Intensive Chemo Plus RT Improves EFS in High-Risk Rhabdomyosarcoma
Jason Hoffman, PharmD, RPh | October 27, 2015 | SARCOMA ADVISOR | See Original Here
Pediatric patients with metastatic rhabdomyosarcoma with 1 or no Oberlin risk factor had an improved 3-year event-free survival of 69% on the COG ARST0431 regimen compared with a historical cohort of patients, a new study published online ahead of print in the Journal of Clinical Oncology has shown.
Because most patients with metastatic rhabdomyosarcoma have an estimated long-term event-free survival of less than 20%, researchers in the Children’s Oncology Group sought to improve outcomes of patients with this type of metastatic sarcoma through dose intensification with interval compression, use of the most active agents, and use of irinotecan as a radiation sensitizer.
For the study, researchers enrolled 109 patients with metastatic rhabdomyosarcoma. Patients received blocks of therapy with vincristine plus irinotecan during weeks 1 to 6, 20 to 25, and 47 to 52, interval compression vincristine plus doxorubicin and cyclophosphamide alternating with etoposide and ifosfamide during weeks 7 to 19 and 26 to 34, and vincristine, dactinomycin, and cyclophosphamide during weeks 38 to 46.
Patients also received radiation therapy to the primary site at weeks 20 to 25, but were eligible to receive it at weeks 1 to 6 for intracranial or paraspinal extension and weeks 47 to 52 for extensive metastatic sites.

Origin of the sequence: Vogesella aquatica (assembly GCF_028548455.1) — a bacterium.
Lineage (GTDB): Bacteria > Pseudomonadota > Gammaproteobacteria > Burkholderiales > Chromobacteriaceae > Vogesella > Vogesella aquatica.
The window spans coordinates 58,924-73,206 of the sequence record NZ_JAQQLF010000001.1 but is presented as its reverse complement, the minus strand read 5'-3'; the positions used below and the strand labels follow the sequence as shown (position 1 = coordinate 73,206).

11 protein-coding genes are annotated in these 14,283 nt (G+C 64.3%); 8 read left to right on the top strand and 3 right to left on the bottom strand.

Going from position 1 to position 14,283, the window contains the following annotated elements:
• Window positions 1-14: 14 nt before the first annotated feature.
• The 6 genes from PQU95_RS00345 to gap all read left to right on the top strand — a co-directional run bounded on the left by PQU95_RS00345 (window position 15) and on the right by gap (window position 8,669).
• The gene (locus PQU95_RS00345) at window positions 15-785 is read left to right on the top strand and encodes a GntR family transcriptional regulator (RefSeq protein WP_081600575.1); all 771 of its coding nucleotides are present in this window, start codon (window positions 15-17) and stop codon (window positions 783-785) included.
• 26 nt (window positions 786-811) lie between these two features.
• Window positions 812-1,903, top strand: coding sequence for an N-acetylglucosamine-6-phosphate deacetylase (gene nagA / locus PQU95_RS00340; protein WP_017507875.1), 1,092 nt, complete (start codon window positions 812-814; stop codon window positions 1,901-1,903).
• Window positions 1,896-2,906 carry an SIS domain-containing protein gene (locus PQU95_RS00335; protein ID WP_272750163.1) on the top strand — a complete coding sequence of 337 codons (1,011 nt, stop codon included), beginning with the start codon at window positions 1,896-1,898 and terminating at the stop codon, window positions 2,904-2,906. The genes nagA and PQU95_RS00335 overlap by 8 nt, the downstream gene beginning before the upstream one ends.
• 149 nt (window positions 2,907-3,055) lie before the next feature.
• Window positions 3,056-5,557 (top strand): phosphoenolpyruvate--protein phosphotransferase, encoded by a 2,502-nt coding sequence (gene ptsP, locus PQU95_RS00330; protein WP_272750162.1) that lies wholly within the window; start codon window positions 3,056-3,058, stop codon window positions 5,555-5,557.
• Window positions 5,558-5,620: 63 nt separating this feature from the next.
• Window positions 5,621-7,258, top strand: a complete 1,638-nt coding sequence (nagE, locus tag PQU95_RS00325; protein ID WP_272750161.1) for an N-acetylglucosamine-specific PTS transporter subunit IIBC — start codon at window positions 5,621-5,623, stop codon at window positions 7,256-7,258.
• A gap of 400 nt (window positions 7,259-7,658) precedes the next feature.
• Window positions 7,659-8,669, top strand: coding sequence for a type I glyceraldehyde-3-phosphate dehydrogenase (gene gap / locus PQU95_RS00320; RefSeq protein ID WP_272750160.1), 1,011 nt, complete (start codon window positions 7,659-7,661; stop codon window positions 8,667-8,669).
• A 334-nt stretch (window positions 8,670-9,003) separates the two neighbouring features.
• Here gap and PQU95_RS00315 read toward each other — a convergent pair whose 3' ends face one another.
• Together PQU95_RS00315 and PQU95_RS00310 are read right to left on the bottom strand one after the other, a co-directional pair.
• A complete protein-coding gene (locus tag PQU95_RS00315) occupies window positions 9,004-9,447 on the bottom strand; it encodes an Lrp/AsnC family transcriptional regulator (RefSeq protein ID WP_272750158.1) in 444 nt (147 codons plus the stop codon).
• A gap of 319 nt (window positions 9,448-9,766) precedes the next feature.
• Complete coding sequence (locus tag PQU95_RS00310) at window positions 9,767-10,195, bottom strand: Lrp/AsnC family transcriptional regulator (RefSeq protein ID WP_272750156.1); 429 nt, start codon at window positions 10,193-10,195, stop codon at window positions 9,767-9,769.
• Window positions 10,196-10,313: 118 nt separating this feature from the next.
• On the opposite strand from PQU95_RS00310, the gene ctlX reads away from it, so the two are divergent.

Results showed during a median follow-up of 3.8 years, the 3-year event-free survival for all patients was 38% (95% CI, 29 – 48). Researchers found that patients with 1 or no Oberlin risk factor (age > 10 years or < 1 year, unfavorable primary site of disease, 3 or more metastatic sites, and bone or bone marrow involvement) had a 3-year event-free survival of 69% (95% CI, 52 -82), while high-risk patients with 2 or more Oberlin risk factors had a 3-year event-free survival of 20% (95% CI, 11 -30).
In regard to safety, toxicity was similar to that of previously reported studies in patients with rhabdomyosarcoma.
“Those with 2 or more risk factors have a dismal prognosis, and new approaches are needed for this very-high-risk group,” the authors concluded.
Weigel BJ, Lyden E, Anderson JR, et al. Intensive multiagent therapy, including dose-compressed cycles of ifosfamide/etoposide and vincristine/doxorubicin/cyclophosphamide, irinotecan, and radiation, in patients with high-risk rhabdomyosarcoma: a report from the Children’s Oncology Group [published online ahead of print October 26, 2015]. J Clin Oncol. doi: 10.1200/JCO.2015.63.4048.